The increased diversity lead to a major genetic "improvement:" Many new strains of late blight resist metalaxyl, a fungicide that used to control the disease rather well.

Given the lack of good alternative chemical controls, that would be a scary enough. But the sexual stage has another trick. It can two produce oospores that can survive even without spuds (something we Why Filers would hate to attempt). The earlier, non-sexual versions are "obligate parasites" -- to survive, they need a living host plant.

The plant-path jargon conceals a disaster. Nowadays, oospores of the new, "improved" blight can contaminate soil, which alters the whole course of the disease. Late blight outbreaks once required both newly arrived blight spores and damp weather. Now, fields can remain infected for years, waiting for the damp weather that triggers outbreaks. "That changes the way we manage disease," says Fry. "It used to be spectacularly erratic and sporadic, now it's predictable, more persistent and troublesome."

If the disease is present in the soil, farmers who can afford it may be able to dollop on more fungicide and hope for the best. (Crop rotation, which deters some diseases, is less helpful since oospores can survive two or more years in the dirt.)

Often, faced with the extra expense and risk of late blight, "Growers quit growing potatoes, get out of the business," say Fry.

An apparently healthy-looking potato field, thickly leaved, purple flowers

Blight strikes quickly. Six days after infection (above), these Yungay potatoes look great, but are living dead. After 18 days (below), they are kaput.
Courtesy Rebecca Nelson, International Potato Center.

lots of dirt, a few scraggly, wilted plants are left

Not a fungus? Rot, I say!
It's a bit peculiar that any fungicide would control Phytophthora infestans, because the "late blight fungus" is not a fungus at all. Rather, it belongs to a group called the Oomycetes, which includes diatoms, brown algae, and kelp.

(Help! said the taxonomist with a yelp. The little whelp is not a rot, it's a kelp -- or at least it's brown algae!!)

The reclassification, which has been discussed for 50 years, is achieving "gradual acceptance" among biologists, says Fry. Sequence data on genes and structural data from proteins both show that Oomycetes are more closely related to plants and fungi are closer to animals.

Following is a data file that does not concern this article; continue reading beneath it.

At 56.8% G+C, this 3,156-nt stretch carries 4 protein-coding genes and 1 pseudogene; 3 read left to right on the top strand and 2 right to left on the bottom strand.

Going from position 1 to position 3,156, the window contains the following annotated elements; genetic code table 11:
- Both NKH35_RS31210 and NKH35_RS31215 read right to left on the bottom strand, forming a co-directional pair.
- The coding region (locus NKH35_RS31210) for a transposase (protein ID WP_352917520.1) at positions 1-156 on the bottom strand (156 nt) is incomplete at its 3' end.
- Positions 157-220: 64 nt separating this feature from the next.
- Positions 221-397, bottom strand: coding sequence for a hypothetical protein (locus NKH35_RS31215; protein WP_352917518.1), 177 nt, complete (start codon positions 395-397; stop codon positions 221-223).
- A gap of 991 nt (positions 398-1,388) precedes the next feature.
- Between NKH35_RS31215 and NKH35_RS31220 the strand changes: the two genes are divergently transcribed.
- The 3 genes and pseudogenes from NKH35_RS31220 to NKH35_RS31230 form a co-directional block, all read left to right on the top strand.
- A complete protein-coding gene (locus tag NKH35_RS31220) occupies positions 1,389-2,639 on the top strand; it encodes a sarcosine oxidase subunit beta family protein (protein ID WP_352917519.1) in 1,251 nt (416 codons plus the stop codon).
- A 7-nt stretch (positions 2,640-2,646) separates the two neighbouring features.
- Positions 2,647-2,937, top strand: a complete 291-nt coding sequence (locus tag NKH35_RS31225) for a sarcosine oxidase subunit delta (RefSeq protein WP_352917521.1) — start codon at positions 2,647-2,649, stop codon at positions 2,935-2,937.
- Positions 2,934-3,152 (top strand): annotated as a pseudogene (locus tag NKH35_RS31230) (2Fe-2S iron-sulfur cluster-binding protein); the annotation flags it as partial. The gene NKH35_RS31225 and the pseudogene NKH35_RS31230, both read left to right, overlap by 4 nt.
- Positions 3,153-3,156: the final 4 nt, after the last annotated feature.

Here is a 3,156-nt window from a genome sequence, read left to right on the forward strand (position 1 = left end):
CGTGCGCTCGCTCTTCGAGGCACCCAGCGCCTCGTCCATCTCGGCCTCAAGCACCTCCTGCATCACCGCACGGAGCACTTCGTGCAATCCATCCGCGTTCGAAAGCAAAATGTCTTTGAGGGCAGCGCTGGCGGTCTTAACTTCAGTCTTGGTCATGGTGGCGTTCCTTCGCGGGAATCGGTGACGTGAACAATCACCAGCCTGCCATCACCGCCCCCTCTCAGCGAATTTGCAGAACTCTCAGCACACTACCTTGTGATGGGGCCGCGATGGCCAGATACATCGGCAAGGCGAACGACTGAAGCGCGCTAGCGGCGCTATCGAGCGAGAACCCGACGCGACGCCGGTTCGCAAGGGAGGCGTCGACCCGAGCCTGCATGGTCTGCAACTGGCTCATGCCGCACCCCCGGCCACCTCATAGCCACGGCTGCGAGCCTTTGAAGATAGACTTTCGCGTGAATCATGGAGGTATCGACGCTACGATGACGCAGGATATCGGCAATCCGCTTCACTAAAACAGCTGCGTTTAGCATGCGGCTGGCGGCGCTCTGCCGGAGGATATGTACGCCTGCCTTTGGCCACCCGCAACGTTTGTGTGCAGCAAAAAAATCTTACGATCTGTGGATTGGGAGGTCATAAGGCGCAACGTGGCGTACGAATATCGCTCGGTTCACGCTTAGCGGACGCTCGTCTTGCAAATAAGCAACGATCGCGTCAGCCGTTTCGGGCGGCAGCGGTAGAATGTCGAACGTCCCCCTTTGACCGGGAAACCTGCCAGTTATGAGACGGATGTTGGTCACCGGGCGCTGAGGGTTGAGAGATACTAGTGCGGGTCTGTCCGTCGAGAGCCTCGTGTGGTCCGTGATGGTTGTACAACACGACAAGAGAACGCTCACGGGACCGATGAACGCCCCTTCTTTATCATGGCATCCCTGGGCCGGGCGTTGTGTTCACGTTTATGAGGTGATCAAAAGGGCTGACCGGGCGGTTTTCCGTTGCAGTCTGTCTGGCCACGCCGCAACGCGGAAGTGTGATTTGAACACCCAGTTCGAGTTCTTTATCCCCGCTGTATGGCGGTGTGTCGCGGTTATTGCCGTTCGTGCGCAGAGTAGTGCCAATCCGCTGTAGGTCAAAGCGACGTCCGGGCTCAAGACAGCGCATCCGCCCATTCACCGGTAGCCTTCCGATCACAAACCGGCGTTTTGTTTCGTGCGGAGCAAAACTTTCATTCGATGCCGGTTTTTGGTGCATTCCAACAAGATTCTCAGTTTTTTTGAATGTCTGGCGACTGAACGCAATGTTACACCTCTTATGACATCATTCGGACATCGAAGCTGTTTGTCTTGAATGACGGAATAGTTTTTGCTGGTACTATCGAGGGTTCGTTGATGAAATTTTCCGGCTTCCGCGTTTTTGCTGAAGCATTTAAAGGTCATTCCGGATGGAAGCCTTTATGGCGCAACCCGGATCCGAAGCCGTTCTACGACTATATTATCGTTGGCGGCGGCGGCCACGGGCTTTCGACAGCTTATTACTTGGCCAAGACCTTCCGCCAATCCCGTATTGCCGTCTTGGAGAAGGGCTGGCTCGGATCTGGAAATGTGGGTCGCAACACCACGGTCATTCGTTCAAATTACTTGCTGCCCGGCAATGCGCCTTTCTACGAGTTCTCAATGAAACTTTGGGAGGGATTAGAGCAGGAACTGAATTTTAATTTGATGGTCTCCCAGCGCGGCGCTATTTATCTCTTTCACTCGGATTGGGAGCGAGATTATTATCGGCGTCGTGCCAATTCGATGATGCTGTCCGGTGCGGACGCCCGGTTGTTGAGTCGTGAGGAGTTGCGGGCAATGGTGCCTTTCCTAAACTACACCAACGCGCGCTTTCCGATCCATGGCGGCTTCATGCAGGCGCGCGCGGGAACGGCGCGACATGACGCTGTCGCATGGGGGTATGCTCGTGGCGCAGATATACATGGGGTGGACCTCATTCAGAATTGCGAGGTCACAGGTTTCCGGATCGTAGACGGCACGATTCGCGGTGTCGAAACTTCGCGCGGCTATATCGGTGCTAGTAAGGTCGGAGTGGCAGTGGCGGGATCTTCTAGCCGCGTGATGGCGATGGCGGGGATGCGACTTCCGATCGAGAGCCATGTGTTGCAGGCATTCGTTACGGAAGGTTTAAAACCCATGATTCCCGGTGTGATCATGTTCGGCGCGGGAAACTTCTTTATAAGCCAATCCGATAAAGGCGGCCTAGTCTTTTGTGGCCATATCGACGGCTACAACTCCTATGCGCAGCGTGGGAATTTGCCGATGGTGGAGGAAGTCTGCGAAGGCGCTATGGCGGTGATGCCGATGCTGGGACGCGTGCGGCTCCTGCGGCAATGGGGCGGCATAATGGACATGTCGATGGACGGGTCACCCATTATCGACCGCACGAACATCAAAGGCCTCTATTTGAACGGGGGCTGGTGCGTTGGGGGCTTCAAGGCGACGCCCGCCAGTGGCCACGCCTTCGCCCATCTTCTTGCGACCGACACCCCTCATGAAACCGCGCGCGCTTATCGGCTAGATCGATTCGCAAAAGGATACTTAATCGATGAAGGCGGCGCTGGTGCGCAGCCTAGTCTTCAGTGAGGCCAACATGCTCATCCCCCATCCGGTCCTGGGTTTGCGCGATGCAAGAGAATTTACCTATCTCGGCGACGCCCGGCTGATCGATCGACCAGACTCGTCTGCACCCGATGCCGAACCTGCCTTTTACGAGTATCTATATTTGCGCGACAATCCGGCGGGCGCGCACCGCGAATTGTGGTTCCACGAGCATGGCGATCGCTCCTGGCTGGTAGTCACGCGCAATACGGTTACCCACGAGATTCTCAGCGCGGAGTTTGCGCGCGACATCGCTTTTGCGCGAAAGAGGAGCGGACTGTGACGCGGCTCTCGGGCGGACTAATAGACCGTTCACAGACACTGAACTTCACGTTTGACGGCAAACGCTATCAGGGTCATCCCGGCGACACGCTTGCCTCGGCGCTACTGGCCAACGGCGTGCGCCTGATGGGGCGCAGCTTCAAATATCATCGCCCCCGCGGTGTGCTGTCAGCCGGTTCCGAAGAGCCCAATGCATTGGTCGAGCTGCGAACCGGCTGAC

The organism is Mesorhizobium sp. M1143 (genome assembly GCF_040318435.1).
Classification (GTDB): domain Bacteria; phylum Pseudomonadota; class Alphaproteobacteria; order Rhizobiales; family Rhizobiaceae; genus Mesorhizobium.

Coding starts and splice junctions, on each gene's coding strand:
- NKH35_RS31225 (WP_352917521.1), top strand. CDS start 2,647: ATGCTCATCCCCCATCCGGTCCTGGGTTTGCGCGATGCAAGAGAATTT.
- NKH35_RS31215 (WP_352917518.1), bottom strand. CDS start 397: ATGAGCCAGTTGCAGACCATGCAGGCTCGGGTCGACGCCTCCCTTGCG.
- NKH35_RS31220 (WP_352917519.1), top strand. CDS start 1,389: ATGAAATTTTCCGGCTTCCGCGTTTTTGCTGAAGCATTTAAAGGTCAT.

The reclassification could matter in the real world. Despite the success of the fungicide metalaxyl, it makes little sense to test other fungicides if you're interested in killing things that are related to kelp. Instead, chemicals that are active against algae would be more appropriate.

Teaching spuds to quell kelp
For cost and environmental reasons, Fry says farmers would prefer to plant potatoes that mount their own defense against late blight. "Resistant potatoes are mandatory, we're moving very slowly to get there," he says. One major obstacle is that the "market is so demanding, it's controlled by big buyers, Frito-Lay and McDonald's, and is very traditional."

You can't make long fries, obviously, without long spuds. So you don't need to simply breed resistant potatoes -- you need to make sure they have all of the other characteristics that make big buyers spend bucks.

Fry notes that a single variety, Russet Burbank, accounts for 30 percent to 40 percent of United States production. "That variety is 100 years old, but everybody wants the same thing; they know how to work with it."

Since resistant spuds are only likely to have much impact, at least domestically, if they meet the cosmetic needs of large processors, Fry suggests using genetic engineering to move genes into potatoes that already make big processors want to heat up the fryer.

Want more on spuds that resist late blight?